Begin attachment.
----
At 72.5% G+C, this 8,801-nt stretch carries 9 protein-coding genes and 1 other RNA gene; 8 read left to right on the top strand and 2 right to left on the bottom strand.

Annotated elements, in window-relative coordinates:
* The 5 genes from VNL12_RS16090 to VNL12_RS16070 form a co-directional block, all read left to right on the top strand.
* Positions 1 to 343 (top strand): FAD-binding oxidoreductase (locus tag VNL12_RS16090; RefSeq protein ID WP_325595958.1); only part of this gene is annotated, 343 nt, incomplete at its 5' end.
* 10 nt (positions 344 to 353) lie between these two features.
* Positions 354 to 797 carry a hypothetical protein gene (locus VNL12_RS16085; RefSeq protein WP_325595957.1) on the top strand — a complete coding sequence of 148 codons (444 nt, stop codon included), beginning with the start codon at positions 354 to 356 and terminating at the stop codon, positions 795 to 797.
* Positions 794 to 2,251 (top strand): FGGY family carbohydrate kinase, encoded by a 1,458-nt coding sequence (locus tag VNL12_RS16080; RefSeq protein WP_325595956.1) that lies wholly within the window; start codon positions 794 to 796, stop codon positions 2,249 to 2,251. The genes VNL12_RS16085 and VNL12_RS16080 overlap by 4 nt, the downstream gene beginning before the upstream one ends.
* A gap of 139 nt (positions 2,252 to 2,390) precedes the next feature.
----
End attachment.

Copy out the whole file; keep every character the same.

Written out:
At 72.5% G+C, this 8,801-nt stretch carries 9 protein-coding genes and 1 other RNA gene; 8 read left to right on the top strand and 2 right to left on the bottom strand.

Annotated elements, in window-relative coordinates:
* The 5 genes from VNL12_RS16090 to VNL12_RS16070 form a co-directional block, all read left to right on the top strand.
* Positions 1 to 343 (top strand): FAD-binding oxidoreductase (locus tag VNL12_RS16090; RefSeq protein ID WP_325595958.1); only part of this gene is annotated, 343 nt, incomplete at its 5' end.
* 10 nt (positions 344 to 353) lie between these two features.
* Positions 354 to 797 carry a hypothetical protein gene (locus VNL12_RS16085; RefSeq protein WP_325595957.1) on the top strand — a complete coding sequence of 148 codons (444 nt, stop codon included), beginning with the start codon at positions 354 to 356 and terminating at the stop codon, positions 795 to 797.
* Positions 794 to 2,251 (top strand): FGGY family carbohydrate kinase, encoded by a 1,458-nt coding sequence (locus tag VNL12_RS16080; RefSeq protein WP_325595956.1) that lies wholly within the window; start codon positions 794 to 796, stop codon positions 2,249 to 2,251. The genes VNL12_RS16085 and VNL12_RS16080 overlap by 4 nt, the downstream gene beginning before the upstream one ends.
* A gap of 139 nt (positions 2,252 to 2,390) precedes the next feature.